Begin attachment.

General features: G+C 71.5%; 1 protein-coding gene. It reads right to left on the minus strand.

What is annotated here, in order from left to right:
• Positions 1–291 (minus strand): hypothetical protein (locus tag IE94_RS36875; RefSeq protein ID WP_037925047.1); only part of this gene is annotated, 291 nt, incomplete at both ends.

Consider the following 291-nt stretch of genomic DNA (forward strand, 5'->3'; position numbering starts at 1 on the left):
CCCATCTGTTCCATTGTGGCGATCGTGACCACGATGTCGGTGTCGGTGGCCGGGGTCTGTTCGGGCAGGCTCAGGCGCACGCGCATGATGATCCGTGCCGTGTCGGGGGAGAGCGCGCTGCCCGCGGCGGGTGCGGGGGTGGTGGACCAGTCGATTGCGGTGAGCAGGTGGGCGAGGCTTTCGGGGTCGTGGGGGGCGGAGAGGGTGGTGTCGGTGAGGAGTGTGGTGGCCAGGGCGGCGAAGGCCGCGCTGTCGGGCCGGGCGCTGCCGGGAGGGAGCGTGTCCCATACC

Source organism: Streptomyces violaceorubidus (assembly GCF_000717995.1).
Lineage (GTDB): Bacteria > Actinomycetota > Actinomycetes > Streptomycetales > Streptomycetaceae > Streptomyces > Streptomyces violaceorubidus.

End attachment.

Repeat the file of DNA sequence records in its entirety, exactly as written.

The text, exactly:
General features: G+C 71.5%; 1 protein-coding gene. It reads right to left on the minus strand.

What is annotated here, in order from left to right:
• Positions 1–291 (minus strand): hypothetical protein (locus tag IE94_RS36875; RefSeq protein ID WP_037925047.1); only part of this gene is annotated, 291 nt, incomplete at both ends.

Consider the following 291-nt stretch of genomic DNA (forward strand, 5'->3'; position numbering starts at 1 on the left):
CCCATCTGTTCCATTGTGGCGATCGTGACCACGATGTCGGTGTCGGTGGCCGGGGTCTGTTCGGGCAGGCTCAGGCGCACGCGCATGATGATCCGTGCCGTGTCGGGGGAGAGCGCGCTGCCCGCGGCGGGTGCGGGGGTGGTGGACCAGTCGATTGCGGTGAGCAGGTGGGCGAGGCTTTCGGGGTCGTGGGGGGCGGAGAGGGTGGTGTCGGTGAGGAGTGTGGTGGCCAGGGCGGCGAAGGCCGCGCTGTCGGGCCGGGCGCTGCCGGGAGGGAGCGTGTCCCATACC

Source organism: Streptomyces violaceorubidus (assembly GCF_000717995.1).
Lineage (GTDB): Bacteria > Actinomycetota > Actinomycetes > Streptomycetales > Streptomycetaceae > Streptomyces > Streptomyces violaceorubidus.